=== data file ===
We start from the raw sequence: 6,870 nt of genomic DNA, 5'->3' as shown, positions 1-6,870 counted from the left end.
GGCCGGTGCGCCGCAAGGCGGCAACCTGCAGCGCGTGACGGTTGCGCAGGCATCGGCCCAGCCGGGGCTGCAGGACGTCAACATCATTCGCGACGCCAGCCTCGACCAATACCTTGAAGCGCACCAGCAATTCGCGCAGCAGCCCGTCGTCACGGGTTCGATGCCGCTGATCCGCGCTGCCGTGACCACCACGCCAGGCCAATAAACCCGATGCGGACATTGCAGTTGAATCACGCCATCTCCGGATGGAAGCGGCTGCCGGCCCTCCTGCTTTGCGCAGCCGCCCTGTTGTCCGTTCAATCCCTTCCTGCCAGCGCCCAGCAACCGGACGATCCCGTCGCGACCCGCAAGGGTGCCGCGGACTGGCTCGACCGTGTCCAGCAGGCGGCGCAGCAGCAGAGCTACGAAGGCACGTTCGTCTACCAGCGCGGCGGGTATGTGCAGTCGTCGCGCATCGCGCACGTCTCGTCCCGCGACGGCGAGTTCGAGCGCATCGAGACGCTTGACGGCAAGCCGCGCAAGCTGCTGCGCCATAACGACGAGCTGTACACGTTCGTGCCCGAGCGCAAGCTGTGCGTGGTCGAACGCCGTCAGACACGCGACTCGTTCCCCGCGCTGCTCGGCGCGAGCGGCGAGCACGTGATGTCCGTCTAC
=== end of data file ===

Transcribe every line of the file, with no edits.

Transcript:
We start from the raw sequence: 6,870 nt of genomic DNA, 5'->3' as shown, positions 1-6,870 counted from the left end.
GGCCGGTGCGCCGCAAGGCGGCAACCTGCAGCGCGTGACGGTTGCGCAGGCATCGGCCCAGCCGGGGCTGCAGGACGTCAACATCATTCGCGACGCCAGCCTCGACCAATACCTTGAAGCGCACCAGCAATTCGCGCAGCAGCCCGTCGTCACGGGTTCGATGCCGCTGATCCGCGCTGCCGTGACCACCACGCCAGGCCAATAAACCCGATGCGGACATTGCAGTTGAATCACGCCATCTCCGGATGGAAGCGGCTGCCGGCCCTCCTGCTTTGCGCAGCCGCCCTGTTGTCCGTTCAATCCCTTCCTGCCAGCGCCCAGCAACCGGACGATCCCGTCGCGACCCGCAAGGGTGCCGCGGACTGGCTCGACCGTGTCCAGCAGGCGGCGCAGCAGCAGAGCTACGAAGGCACGTTCGTCTACCAGCGCGGCGGGTATGTGCAGTCGTCGCGCATCGCGCACGTCTCGTCCCGCGACGGCGAGTTCGAGCGCATCGAGACGCTTGACGGCAAGCCGCGCAAGCTGCTGCGCCATAACGACGAGCTGTACACGTTCGTGCCCGAGCGCAAGCTGTGCGTGGTCGAACGCCGTCAGACACGCGACTCGTTCCCCGCGCTGCTCGGCGCGAGCGGCGAGCACGTGATGTCCGTCTAC